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Obtaining a contractor‘s license can be a complex and patient process, which is why so many large construction companies use multiple qualifiers to maintain their license in multi-state territories. No law requires contractors to work only in their home country, which is why industry leaders work on projects all over the United States and abroad.
What is a qualifier?
A qualifier is an entity that represents the work of a company. In the construction industry, it simply means a licensed contractor who can perform work in any state under the “umbrella” of your company. This is necessary because only individuals – not companies – can acquire a contractor’s license. Therefore, companies wishing to expand their operations into multiple states must have a qualifier in each state to ensure that they are operating legally.
The problem of qualifiers
According to Construction Business Owner, “It’s not uncommon for a business to have a single qualifier in a dozen or more states.” This can create pervasive problems for a business if a skilled decides to pack up and leave. Typically, he will have one or two months to select an approved replacement. If a licensed professional is not available, it may be necessary to elect a new person from the company to obtain a contractor’s license. Unfortunately, this process can take time, meaning a company could lose valuable contract opportunities in the meantime.
The solution: a contingency plan for qualifications
To help minimize the chaos of a departing qualifier, business owners can use a qualifying contingency plan – a simple and relatively inexpensive solution that can help protect business interests. A qualifier contingency plan will help companies build a list of “next in line” qualifiers.
Consider Multi-State Licensing Needs
Before a company can develop a qualifying contingency plan, it needs to consider which states it currently operates in and which states it might expand into in the future. Start getting the proper licenses two years before starting any project in a new state. Meanwhile, research licensing classifications, requirements, and timelines. Some states also have reciprocal licensing agreements that can be used to expand a company’s global territory while circumventing certain licensing requirements.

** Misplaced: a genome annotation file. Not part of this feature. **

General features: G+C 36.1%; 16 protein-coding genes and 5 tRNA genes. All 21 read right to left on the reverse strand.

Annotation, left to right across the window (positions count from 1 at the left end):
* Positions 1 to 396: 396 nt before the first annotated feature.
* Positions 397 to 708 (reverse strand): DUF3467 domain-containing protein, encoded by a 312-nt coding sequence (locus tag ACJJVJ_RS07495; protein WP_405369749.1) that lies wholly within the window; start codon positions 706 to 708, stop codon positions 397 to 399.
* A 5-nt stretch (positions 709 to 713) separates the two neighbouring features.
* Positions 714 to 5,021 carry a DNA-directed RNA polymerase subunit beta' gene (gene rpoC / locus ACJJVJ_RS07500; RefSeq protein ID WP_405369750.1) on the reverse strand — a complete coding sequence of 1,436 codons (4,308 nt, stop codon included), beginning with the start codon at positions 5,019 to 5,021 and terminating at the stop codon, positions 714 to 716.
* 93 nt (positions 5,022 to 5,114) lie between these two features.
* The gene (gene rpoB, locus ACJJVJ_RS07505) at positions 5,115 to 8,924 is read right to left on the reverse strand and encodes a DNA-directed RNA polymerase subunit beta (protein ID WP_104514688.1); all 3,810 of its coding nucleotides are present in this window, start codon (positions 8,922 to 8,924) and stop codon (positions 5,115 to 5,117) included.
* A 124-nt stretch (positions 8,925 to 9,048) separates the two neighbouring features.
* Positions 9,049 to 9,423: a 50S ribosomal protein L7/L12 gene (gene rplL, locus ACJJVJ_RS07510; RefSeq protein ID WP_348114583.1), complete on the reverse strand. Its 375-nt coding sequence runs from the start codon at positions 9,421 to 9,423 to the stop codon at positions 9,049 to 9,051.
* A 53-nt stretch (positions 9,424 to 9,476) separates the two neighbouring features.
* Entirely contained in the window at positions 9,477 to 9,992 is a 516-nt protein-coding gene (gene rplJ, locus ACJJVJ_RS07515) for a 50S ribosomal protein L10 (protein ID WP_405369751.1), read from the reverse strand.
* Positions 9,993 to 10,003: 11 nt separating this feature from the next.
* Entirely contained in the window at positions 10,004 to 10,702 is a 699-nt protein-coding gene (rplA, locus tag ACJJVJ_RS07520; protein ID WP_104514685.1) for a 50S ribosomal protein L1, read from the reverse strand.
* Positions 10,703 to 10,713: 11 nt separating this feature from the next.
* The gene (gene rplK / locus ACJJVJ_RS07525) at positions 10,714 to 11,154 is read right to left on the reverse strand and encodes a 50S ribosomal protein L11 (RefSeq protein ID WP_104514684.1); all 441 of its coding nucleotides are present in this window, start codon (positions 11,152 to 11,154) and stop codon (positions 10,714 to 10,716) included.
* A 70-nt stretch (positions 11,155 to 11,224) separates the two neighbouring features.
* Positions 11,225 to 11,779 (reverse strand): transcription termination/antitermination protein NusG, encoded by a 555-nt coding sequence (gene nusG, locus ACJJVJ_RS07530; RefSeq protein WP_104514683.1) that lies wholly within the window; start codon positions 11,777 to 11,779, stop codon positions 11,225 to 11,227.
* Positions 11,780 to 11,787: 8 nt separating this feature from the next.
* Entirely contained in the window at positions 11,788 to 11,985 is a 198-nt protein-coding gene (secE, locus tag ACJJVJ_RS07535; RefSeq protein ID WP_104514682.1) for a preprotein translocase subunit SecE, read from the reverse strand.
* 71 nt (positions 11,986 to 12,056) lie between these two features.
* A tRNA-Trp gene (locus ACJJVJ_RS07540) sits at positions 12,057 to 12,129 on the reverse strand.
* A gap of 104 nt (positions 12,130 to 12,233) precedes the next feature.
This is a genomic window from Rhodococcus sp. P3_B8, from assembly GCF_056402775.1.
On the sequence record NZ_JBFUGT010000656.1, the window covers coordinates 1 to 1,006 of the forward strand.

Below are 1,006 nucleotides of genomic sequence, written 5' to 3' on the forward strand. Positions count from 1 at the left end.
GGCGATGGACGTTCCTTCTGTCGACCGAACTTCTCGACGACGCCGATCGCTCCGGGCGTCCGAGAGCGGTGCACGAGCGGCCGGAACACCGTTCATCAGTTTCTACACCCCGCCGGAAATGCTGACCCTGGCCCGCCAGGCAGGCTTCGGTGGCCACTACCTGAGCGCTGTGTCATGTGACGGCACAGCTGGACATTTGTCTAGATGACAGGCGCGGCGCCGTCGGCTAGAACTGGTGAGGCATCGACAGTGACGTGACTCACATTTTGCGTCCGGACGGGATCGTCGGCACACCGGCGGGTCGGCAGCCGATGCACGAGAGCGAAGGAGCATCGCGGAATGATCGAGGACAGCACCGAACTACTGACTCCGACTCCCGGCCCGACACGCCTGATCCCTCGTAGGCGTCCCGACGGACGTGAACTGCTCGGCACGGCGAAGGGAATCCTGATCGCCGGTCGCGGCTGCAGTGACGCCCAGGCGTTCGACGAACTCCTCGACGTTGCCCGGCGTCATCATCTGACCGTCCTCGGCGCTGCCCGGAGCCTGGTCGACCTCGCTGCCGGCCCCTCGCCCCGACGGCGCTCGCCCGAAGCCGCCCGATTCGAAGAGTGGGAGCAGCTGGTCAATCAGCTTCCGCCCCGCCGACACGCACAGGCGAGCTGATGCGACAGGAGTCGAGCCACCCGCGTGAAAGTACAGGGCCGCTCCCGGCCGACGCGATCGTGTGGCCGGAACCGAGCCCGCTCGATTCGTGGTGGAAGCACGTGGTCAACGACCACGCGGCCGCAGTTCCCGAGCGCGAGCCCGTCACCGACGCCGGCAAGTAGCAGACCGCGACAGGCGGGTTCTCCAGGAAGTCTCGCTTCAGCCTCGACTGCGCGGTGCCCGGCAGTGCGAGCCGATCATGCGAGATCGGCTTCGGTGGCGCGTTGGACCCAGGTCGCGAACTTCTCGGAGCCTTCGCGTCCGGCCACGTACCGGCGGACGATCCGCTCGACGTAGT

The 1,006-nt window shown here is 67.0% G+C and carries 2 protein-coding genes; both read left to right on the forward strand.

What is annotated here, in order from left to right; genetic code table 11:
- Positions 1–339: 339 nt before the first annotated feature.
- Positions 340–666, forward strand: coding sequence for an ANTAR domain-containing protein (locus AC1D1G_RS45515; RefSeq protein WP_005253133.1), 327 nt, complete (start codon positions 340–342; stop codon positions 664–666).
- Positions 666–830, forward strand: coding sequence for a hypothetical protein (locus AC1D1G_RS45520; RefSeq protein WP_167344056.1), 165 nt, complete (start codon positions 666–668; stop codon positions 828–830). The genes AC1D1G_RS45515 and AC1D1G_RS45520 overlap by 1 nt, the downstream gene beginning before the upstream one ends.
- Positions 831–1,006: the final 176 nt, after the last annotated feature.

Audit active qualifiers
With a clearer picture of qualification needs, then take a look at the company’s existing qualification team. Determine which states are most vulnerable in the event of a qualifier leaving. Then decide which members of the sales team can step in if needed. This may require the company to pay for another employee to obtain a contractor’s license, and not all employees are cut out for life as a contractor, so these people should be chosen wisely. Experienced construction professionals are usually a safe bet. Ideally, a company should have at least two backup qualifiers for each state.
Fix all weaknesses
Start forming backups for other states that currently have qualifiers but no backups. The key here is to handle each state individually, as building law varies from state to state.
Develop a contingency plan for qualifications
Once the above steps are complete, it’s time to create the qualifying contingency plan. It should be based on the results of your assessment, addressing the following points:
- Strength of backups
- Backup qualifications (try to maintain two backups per state)
- Employees with “qualifying potential”
- Steps to prepare new backups
- Size of the territories compared to the number of qualified
- Clearly defined plan to deal with missing qualifiers
When a qualified person leaves, it’s like a boat with a leak that needs to be plugged. If a company already has the perfect piece in place to plug the leak, it will continue to float and its journey will be uninterrupted.
The content of this article is intended to provide a general guide on the subject. Specialist advice should be sought regarding your particular situation.
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